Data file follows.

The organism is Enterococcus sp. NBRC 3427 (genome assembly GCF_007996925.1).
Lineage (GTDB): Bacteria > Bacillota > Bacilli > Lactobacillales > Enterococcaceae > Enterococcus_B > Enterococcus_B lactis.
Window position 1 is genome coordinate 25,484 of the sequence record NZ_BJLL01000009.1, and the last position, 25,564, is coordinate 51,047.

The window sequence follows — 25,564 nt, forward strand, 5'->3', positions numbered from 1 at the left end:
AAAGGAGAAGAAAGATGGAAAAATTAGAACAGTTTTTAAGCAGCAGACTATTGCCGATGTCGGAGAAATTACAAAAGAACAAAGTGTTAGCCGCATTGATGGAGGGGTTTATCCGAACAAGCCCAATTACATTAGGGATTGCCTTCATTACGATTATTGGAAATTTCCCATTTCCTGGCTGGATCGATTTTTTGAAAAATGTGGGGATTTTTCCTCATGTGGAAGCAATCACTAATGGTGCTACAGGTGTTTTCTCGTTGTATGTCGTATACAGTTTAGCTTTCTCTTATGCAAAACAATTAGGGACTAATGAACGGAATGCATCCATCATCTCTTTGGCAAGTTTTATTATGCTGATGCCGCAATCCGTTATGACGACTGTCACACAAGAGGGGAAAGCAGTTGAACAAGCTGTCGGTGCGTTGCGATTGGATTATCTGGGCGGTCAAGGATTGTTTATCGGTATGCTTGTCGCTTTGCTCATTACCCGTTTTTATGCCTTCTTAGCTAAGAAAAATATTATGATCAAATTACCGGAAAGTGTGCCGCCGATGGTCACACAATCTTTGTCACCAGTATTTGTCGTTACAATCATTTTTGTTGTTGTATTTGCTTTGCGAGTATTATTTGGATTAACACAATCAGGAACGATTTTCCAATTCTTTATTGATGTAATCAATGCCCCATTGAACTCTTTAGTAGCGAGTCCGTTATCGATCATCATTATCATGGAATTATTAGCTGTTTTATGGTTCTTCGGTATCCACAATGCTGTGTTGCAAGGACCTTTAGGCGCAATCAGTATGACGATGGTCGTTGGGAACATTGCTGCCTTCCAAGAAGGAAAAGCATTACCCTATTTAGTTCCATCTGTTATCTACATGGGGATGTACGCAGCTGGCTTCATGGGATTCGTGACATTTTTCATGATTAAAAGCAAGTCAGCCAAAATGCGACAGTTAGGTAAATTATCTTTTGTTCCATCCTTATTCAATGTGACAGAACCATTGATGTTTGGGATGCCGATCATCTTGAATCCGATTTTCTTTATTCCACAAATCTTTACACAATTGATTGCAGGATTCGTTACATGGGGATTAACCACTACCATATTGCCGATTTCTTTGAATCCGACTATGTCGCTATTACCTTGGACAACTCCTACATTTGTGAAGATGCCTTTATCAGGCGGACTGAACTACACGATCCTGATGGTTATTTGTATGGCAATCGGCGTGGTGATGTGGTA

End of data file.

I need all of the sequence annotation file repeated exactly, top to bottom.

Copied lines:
The organism is Enterococcus sp. NBRC 3427 (genome assembly GCF_007996925.1).
Lineage (GTDB): Bacteria > Bacillota > Bacilli > Lactobacillales > Enterococcaceae > Enterococcus_B > Enterococcus_B lactis.
Window position 1 is genome coordinate 25,484 of the sequence record NZ_BJLL01000009.1, and the last position, 25,564, is coordinate 51,047.

The window sequence follows — 25,564 nt, forward strand, 5'->3', positions numbered from 1 at the left end:
AAAGGAGAAGAAAGATGGAAAAATTAGAACAGTTTTTAAGCAGCAGACTATTGCCGATGTCGGAGAAATTACAAAAGAACAAAGTGTTAGCCGCATTGATGGAGGGGTTTATCCGAACAAGCCCAATTACATTAGGGATTGCCTTCATTACGATTATTGGAAATTTCCCATTTCCTGGCTGGATCGATTTTTTGAAAAATGTGGGGATTTTTCCTCATGTGGAAGCAATCACTAATGGTGCTACAGGTGTTTTCTCGTTGTATGTCGTATACAGTTTAGCTTTCTCTTATGCAAAACAATTAGGGACTAATGAACGGAATGCATCCATCATCTCTTTGGCAAGTTTTATTATGCTGATGCCGCAATCCGTTATGACGACTGTCACACAAGAGGGGAAAGCAGTTGAACAAGCTGTCGGTGCGTTGCGATTGGATTATCTGGGCGGTCAAGGATTGTTTATCGGTATGCTTGTCGCTTTGCTCATTACCCGTTTTTATGCCTTCTTAGCTAAGAAAAATATTATGATCAAATTACCGGAAAGTGTGCCGCCGATGGTCACACAATCTTTGTCACCAGTATTTGTCGTTACAATCATTTTTGTTGTTGTATTTGCTTTGCGAGTATTATTTGGATTAACACAATCAGGAACGATTTTCCAATTCTTTATTGATGTAATCAATGCCCCATTGAACTCTTTAGTAGCGAGTCCGTTATCGATCATCATTATCATGGAATTATTAGCTGTTTTATGGTTCTTCGGTATCCACAATGCTGTGTTGCAAGGACCTTTAGGCGCAATCAGTATGACGATGGTCGTTGGGAACATTGCTGCCTTCCAAGAAGGAAAAGCATTACCCTATTTAGTTCCATCTGTTATCTACATGGGGATGTACGCAGCTGGCTTCATGGGATTCGTGACATTTTTCATGATTAAAAGCAAGTCAGCCAAAATGCGACAGTTAGGTAAATTATCTTTTGTTCCATCCTTATTCAATGTGACAGAACCATTGATGTTTGGGATGCCGATCATCTTGAATCCGATTTTCTTTATTCCACAAATCTTTACACAATTGATTGCAGGATTCGTTACATGGGGATTAACCACTACCATATTGCCGATTTCTTTGAATCCGACTATGTCGCTATTACCTTGGACAACTCCTACATTTGTGAAGATGCCTTTATCAGGCGGACTGAACTACACGATCCTGATGGTTATTTGTATGGCAATCGGCGTGGTGATGTGGTA